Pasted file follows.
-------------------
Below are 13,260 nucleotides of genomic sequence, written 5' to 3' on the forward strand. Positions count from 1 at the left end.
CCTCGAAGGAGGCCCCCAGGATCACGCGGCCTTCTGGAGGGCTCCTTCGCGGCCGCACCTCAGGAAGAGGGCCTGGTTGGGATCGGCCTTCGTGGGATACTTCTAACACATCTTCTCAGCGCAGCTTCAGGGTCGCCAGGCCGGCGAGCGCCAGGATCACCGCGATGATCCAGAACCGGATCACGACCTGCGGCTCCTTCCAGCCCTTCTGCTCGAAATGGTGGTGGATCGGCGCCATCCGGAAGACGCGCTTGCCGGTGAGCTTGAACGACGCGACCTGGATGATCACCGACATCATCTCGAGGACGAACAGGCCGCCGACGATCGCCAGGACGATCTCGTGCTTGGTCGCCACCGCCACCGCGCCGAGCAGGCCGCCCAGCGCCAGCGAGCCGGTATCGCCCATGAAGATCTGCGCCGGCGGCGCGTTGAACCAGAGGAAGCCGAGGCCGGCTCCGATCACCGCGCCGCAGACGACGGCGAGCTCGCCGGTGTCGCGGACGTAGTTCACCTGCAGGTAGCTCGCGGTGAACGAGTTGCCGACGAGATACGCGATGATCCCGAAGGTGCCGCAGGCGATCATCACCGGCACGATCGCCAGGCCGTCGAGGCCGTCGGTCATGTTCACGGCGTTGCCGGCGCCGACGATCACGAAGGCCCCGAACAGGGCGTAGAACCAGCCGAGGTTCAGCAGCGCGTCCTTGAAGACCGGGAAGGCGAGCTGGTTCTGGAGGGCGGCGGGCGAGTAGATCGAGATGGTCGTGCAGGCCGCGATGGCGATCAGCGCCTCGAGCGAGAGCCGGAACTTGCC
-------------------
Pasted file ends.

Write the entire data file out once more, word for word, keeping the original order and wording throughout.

Below are 13,260 nucleotides of genomic sequence, written 5' to 3' on the forward strand. Positions count from 1 at the left end.
CCTCGAAGGAGGCCCCCAGGATCACGCGGCCTTCTGGAGGGCTCCTTCGCGGCCGCACCTCAGGAAGAGGGCCTGGTTGGGATCGGCCTTCGTGGGATACTTCTAACACATCTTCTCAGCGCAGCTTCAGGGTCGCCAGGCCGGCGAGCGCCAGGATCACCGCGATGATCCAGAACCGGATCACGACCTGCGGCTCCTTCCAGCCCTTCTGCTCGAAATGGTGGTGGATCGGCGCCATCCGGAAGACGCGCTTGCCGGTGAGCTTGAACGACGCGACCTGGATGATCACCGACATCATCTCGAGGACGAACAGGCCGCCGACGATCGCCAGGACGATCTCGTGCTTGGTCGCCACCGCCACCGCGCCGAGCAGGCCGCCCAGCGCCAGCGAGCCGGTATCGCCCATGAAGATCTGCGCCGGCGGCGCGTTGAACCAGAGGAAGCCGAGGCCGGCTCCGATCACCGCGCCGCAGACGACGGCGAGCTCGCCGGTGTCGCGGACGTAGTTCACCTGCAGGTAGCTCGCGGTGAACGAGTTGCCGACGAGATACGCGATGATCCCGAAGGTGCCGCAGGCGATCATCACCGGCACGATCGCCAGGCCGTCGAGGCCGTCGGTCATGTTCACGGCGTTGCCGGCGCCGACGATCACGAAGGCCCCGAACAGGGCGTAGAACCAGCCGAGGTTCAGCAGCGCGTCCTTGAAGACCGGGAAGGCGAGCTGGTTCTGGAGGGCGGCGGGCGAGTAGATCGAGATGGTCGTGCAGGCCGCGATGGCGATCAGCGCCTCGAGCGAGAGCCGGAACTTGCC